Employee recognition: A tale of two companies - BrewDog and Lidl
Last week, BrewDog faced negative press for dropping their commitment to the Real Living Wage. This was in stark contrast to the recent headlines about Lidl's decision to pay up to 17% above the National Minimum Wage, starting in April.
This move by BrewDog has raised concerns about their approach to employee recognition. On the other hand, Lidl has made a significant investment in staff pay, demonstrating their commitment to recognising and rewarding their employees.
Lidl has announced a £37 million investment, ensuring that its 26,000 hourly-paid colleagues will receive the "highest rates of pay" in the sector. This substantial investment will result in entry-level roles increasing from £11.40 to £12 outside the M25, with further increases to £13 based on length of service. Within the M25, staff will see a pay rise from £12.85 to £13.55, increasing to £13.85 over time. These new entry-level rates will be "up to 17% higher" than the upcoming National Minimum Wage.
In addition to the pay increases, Lidl is introducing a bank holiday premium of £2 per hour and boosting its night shift premium to £3.50 per hour, further enhancing the rewards for their employees. This announcement brings Lidl's total investment in pay to almost £60 million over the past 12 months.
Lidl's commitment to its employees is evident in their approach to employee recognition. The supermarket's Chief Executive, Ryan McDonnell, attributes their success to their colleagues' commitment and performance, stating, "Customers are switching to Lidl from every other supermarket, and it’s our colleagues' commitment and performance that is making this happen. It’s only right, therefore, that we thank them for their incredible work and reward them for their efforts."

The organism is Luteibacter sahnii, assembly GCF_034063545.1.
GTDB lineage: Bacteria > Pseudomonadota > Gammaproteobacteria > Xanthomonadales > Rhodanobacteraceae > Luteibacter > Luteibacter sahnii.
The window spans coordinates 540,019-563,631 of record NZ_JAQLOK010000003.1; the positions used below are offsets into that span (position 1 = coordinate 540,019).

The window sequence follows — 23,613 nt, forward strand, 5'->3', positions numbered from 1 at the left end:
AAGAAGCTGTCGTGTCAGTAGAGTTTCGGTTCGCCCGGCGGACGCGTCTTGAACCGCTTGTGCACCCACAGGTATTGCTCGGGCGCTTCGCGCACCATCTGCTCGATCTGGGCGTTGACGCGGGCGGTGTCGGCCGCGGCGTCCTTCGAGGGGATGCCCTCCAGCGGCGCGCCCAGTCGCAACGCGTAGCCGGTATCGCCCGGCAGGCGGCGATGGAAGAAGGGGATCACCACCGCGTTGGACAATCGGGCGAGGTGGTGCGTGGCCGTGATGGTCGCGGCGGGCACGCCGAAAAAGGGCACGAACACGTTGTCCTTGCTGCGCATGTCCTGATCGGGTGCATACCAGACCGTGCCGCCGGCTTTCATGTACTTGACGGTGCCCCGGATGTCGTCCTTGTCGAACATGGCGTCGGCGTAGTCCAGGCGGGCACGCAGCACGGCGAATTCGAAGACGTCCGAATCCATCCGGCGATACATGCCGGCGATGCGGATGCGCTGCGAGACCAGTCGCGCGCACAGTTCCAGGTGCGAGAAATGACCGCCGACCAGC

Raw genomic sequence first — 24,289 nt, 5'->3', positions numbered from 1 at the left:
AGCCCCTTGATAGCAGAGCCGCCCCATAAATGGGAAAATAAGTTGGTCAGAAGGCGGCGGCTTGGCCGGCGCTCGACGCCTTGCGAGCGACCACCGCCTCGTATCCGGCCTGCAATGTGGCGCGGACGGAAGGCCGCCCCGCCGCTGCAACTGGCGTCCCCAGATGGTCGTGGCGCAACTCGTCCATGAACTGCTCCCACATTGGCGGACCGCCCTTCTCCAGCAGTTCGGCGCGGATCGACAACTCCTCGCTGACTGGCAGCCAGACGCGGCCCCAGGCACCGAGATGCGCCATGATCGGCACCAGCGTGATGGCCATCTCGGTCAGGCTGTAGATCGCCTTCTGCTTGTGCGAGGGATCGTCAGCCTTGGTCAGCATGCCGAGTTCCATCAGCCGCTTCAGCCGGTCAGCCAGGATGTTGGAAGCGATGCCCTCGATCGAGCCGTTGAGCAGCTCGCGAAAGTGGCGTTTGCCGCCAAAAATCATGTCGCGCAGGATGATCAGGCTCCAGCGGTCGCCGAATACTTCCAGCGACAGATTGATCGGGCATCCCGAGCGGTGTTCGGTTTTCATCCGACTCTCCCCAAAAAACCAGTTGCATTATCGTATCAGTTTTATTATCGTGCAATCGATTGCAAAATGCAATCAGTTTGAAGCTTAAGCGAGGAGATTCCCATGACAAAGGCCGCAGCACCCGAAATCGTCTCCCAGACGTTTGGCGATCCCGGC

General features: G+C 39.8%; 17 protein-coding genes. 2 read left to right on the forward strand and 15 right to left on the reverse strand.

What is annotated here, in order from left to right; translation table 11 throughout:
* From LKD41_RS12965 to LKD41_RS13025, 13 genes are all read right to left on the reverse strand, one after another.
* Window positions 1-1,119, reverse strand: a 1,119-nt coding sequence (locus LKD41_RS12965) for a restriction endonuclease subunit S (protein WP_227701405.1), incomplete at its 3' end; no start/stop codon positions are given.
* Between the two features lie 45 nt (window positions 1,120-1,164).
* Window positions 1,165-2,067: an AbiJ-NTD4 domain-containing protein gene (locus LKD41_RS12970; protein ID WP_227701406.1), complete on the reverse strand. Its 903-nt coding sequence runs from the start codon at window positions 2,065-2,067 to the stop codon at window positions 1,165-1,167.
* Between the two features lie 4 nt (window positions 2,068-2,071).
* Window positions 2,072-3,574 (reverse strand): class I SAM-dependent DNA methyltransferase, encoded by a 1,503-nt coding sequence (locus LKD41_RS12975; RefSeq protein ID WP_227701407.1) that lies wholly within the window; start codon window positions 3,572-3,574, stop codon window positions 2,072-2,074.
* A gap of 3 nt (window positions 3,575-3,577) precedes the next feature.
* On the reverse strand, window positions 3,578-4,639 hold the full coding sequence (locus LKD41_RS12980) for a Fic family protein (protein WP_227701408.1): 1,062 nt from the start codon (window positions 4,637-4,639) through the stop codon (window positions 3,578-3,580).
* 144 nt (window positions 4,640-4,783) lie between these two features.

Stephanie Rogers, Lidl's Chief Human Resources Officer, emphasises the importance of offering competitive pay and creating a great work environment, stating, "Offering competitive pay and being a great place to work for our colleagues is crucial to our success."
From these stories, we can draw important conclusions. While increasing pay is undoubtedly a positive step, effective communication and a culture of trust and reciprocity are equally crucial. Lidl's decision to pay above the National Minimum Wage and attribute their success to their employees demonstrates their commitment to fostering a positive working environment.
In contrast, BrewDog's recent decision to drop their commitment to the Real Living Wage has received negative attention and raises concerns about their approach to recognising and rewarding their employees.
Lidl's substantial investment in staff pay, combined with their focus on employee recognition, sets them apart as a company that values and rewards their employees. It is evident that recognising and rewarding employees for their contributions is essential in creating a motivated and engaged workforce, which ultimately leads to success in the market.